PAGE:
En EspaŅol

Q. Who is Mr. Smarty Plants?

A: There are those who suspect Wildflower Center volunteers are the culpable and capable culprits. Yet, others think staff members play some, albeit small, role. You can torture us with your plant questions, but we will never reveal the Green Guru's secret identity.

Help us grow by giving to the Plant Database Fund or by becoming a member

Did you know you can access the Native Plant Information Network with your web-enabled smartphone?

Share

Ask Mr. Smarty Plants

Ask Mr. Smarty Plants is a free service provided by the staff and volunteers at the Lady Bird Johnson Wildflower Center.

Search Smarty Plants
    
 
See a list of all Smarty Plants questions
Can't find the answer in our existing FAQs, submit a question to Mr. Smarty Plants.
Need help with plant identification, visit the plant identification page.
 
rate this answer
5 ratings

Friday - May 30, 2008

From: Austin, TX
Region: Southwest
Topic: Trees
Title: Wispy plant to put behind a waterfall
Answered by: Nan Hampton

QUESTION:

Needing a 10-20ft wispy ______ to plant behind our waterfall to help block out road noise. We live in Austin. I've looked at the Mexican weeping bamboo but are there other options?

ANSWER:

How about a Chilopsis linearis (desert willow)? Not only does it have wispy leaves, it also has beautiful flowers. This isn't a true willow, but a willow might be another possibility. The native willow in Travis County is Salix nigra (black willow). Another wispy native is Prosopis glandulosa (honey mesquite). Then there are Acacia angustissima (prairie acacia) and Acacia farnesiana (sweet acacia). Still another possibility is Rhus lanceolata (prairie sumac) which has wispy leaves, bright red berries, and beautiful fall foliage. Finally, there are Baccharis neglecta (Rooseveltweed) and Nolina texana (Texas sacahuista) which both look a little like Mexican weeping bamboo (Otatea acuminata aztecorum). We wouldn't recommend the Mexican weeping bamboo, however, since it isn't native—and what we are all about is "to increase the sustainable use and conservation of native wildflowers, plants and landscapes."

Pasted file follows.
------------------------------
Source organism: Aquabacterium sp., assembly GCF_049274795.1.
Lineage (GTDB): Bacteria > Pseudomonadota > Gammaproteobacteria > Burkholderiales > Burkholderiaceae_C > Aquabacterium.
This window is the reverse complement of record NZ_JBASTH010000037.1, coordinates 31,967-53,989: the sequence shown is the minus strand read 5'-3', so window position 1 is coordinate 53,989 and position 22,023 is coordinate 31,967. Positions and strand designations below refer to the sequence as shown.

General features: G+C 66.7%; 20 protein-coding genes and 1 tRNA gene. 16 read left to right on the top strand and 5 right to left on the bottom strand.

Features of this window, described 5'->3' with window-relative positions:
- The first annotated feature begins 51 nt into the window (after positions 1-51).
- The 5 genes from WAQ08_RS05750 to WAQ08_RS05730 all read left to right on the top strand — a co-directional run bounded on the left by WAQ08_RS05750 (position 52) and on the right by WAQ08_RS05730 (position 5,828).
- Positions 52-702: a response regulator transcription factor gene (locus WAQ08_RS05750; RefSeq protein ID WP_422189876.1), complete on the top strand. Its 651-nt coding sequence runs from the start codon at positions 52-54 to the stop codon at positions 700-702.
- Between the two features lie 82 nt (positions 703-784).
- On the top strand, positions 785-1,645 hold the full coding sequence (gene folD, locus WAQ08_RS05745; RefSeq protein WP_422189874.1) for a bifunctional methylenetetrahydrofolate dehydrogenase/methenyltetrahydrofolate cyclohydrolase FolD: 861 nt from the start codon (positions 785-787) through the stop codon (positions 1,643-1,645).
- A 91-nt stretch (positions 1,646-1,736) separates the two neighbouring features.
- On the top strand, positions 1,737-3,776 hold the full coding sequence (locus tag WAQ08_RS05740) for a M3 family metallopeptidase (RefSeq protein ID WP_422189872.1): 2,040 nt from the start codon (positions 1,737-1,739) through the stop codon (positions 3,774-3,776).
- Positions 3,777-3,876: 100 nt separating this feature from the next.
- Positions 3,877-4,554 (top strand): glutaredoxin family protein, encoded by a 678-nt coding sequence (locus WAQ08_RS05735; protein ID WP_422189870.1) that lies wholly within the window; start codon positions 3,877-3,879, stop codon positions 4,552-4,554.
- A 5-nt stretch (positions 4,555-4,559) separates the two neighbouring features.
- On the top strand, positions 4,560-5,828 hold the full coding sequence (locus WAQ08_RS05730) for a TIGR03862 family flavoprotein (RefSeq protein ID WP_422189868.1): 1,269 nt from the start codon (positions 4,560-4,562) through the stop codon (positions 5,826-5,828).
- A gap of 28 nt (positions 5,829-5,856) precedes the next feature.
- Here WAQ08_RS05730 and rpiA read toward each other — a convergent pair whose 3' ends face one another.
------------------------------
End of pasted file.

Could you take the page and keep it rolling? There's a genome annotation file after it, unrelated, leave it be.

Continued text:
Chilopsis linearis

Salix nigra

Prosopis glandulosa

Acacia angustissima

Acacia farnesiana

Rhus lanceolata

Rhus lanceolata

Baccharis neglecta

 


Nolina texana
 

More Trees Questions

Transplant rootbound tree now from Kerrville TX
June 10, 2012 - I purchased a Blanco Crabapple tree. Should I plant it now or wait until Fall? (It is currently rootbound.) Second question: Our Mountain Laurel has a dead trunk and one trunk has already died. I c...
view the full question and answer

Shaping of native hawthorns
October 21, 2007 - I have three young hawthorns that were propagated from a nearby Blackland prairie stand. If I limb them up, will that encourage them to branch more near the top, or will it just ruin the form altoget...
view the full question and answer

Fast-growing tree for Wilmington NC
May 22, 2010 - What kind of fast-growing tree would you plant in Wilmington, NC?
view the full question and answer

Transplant time for small smoke tree from Battle Ground WA
June 01, 2014 - When do I transplant a smoke tree that is still young, about a foot high? It is too close to a fence, which I fear will be a problem as it gets big. I live in Battle Ground, WA which is zone 6.
view the full question and answer

Native trees for Medford MA
April 07, 2011 - Two quick questions. 1) what trees would grow happily along the banks of the Mystic River in Medford, MA? 2) Would it be o.k. to plant weeping willows? Are they indigenous to the area? I'm not a pur...
view the full question and answer

Smarty Plants's Facebook profile Support the Wildflower Center by Donating Online or Becoming a Member today.

Mr. Smarty Plants wants you to be his Facebook friend. Click the Facebook icon to add yourself to Mr. Smarty Plants list of friends.
E-NEWSLETTER | BECOME A MEMBER | DONATE NOW | MEDIA | SITEMAP
© 2014 Lady Bird Johnson Wildflower Center